The ActiveLab Digital Manufacturing System from Voxel8, acquired earlier this year by Kornit Digital, is another multi-material 3D printing solution using a technology based on material jetting. Its ActiveMix® technology consists of three possible elements, ActiveMix Extrusion, ActiveMix Spray and ActiveImage. The extrusion works to build 3D structures and thick films on any surface or texture with theologically tuned fluids while the spray rapidly covers large areas of a substrate with an elastomeric spray for textiles. Finally, the ActiveImage uses inkjet technology either through spray or extrusion, or both, to embed high-resolution graphics into elastomers. Users can expect full color graphics and the company points to its use especially in the creation of sporting goods, though it also has industrial and medical applications. You can find out more HERE.
Photo Credits: Voxel8
One of the most well-known names in the world of full color 3D printers is of course Stratasys with their PolyJet technology, which has the distinction of enabling the mixing of colors, materials and even textures in one part. Though they have many different machines using Polyjet, we wanted to draw your attention to their J55 Prime which was released in 2020. This more compact solution still has the multi-material and multi-color capabilities of its larger predecessors but at a fraction of the price. It is able to print with 5 materials simultaneously meaning that users can create over 640,000 unique combinations, including Pantone Verified colors. As it has been designed for an office or studio it is also ultra-quiet, operating at the same level as a household refrigerator. Finally, it has a ProAero™ Air Extractor to capture and filter out fumes. You can find out more about the printer HERE.
ProJet CJP Series
The ProJet CJP 260Plus is 3D Systems’ most affordable and office friendly color 3D printing option. The ProJet CJP 260Plus creates photo-realistic parts in full CMY color with small feature details and the ability to use full texture/UV mapping to better evaluate the look, feel, and style of product designs. This 3D printer is based on 3D System’s ColorJet Printing technology, and has a maximum build volume of 236 x 185 x 127 mm.
3D Systems manufactures an entire range of color 3D printers, including the ProJet CJP 360, CJP 260 Plus, CJP 860Pro, CJP 660Pro, and the CJP 460Plus. They vary according to their build volume, the 860Pro being the largest solution, with a build volume of 508 × 381 × 229 mm. You can find more information HERE.
Developed by Taiwanese manufacturer ComeTrue, the ComeTrue T10 3D printer is based on a Binder Jetting technology and coloured inks (CMYK). The advantage of such a process is the possibility of printing parts without printing supports as well as its speed, the T10 is indeed able to reach a printing speed of 20mm/h. The ComeTrue T10 allows the manufacture of parts with a maximum size of 200 x 160 x 150 mm with a resolution of 1200 x 556 DPI for a minimum layer height of 0.08 mm. The ComeTrue 3D printer requires a post-processing machine to remove the finished prints (Dry Vacuum Cleaner). The ComeTrue T10 is available for a price of about 25,000€. You can find more information HERE.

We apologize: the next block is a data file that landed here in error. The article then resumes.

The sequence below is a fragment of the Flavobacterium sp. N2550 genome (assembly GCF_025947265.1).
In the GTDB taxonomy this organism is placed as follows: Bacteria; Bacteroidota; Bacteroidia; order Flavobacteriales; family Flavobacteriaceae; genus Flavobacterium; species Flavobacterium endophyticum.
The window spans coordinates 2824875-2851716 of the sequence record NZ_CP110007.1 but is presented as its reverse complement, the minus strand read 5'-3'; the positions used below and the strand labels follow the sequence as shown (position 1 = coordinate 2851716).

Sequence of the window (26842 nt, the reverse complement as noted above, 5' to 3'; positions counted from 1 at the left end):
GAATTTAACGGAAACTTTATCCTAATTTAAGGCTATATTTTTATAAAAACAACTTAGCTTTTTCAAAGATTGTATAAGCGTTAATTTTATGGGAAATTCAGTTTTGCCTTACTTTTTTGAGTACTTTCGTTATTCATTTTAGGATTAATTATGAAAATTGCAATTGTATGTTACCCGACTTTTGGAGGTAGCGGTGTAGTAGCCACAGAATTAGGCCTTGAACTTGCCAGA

PartPro350 xBC from XYZprinting
Launched in 2018 by Chinese manufacturer XYZprinting, the PartPro350 xBC 3D printer uses Binder Jetting. It is compatible with standard thermoplastics, such as ABS and PLA and the machine has been designed for professionals. With a printing volume of 350 x 222 x 200 mm, the printer is, according to the manufacturer, 150% faster than machines using the same technology. Finally, the PartPro350 xBC has a removable tray so that users can easily remove parts after the printing process. According to some retailers, the price is between €25,500 and €35,000.
What did you think of our listing of full color 3D printers? Let us know in a comment below or on our Facebook and Twitter page! Don’t forget to sign up for our free weekly Newsletter, with all the latest news in 3D printing delivered straight to your inbox!
Multi-color 3D printing with one extruder, in one layer
As usual, by creating new problems. :)
The material is difficult, not everyone can handle it.
Short video describing the method here:
First, I will talk about the traditional method of multi-color printing with a single extruder, as well as its advantages and disadvantages.
The traditional printing method allows you to create multi-color printouts by replacing plastic of one color with plastic of a different color after printing a certain layer of a part.
i.e. each layer of a different color is stacked on top of the previous layers.
Everyone does it and doesn't seem to complain, it's a quick and easy to implement method to create color prints with a single extruder.
However, the method creates a number of problems (which, of course, I invented myself and rushed to solve it myself :D): Each new color forces us to increase the thickness of the part, creating a relief that is not always necessary.
There may be other problems not mentioned by me, you can describe them in the comments.
The solution is not simple, and will require a special approach already at the design stage of the model, and editing the G-code. As I said above, not everyone can do it. The solution is still limited to flat parts, but allows you to use any adequate number of colors and materials in the project.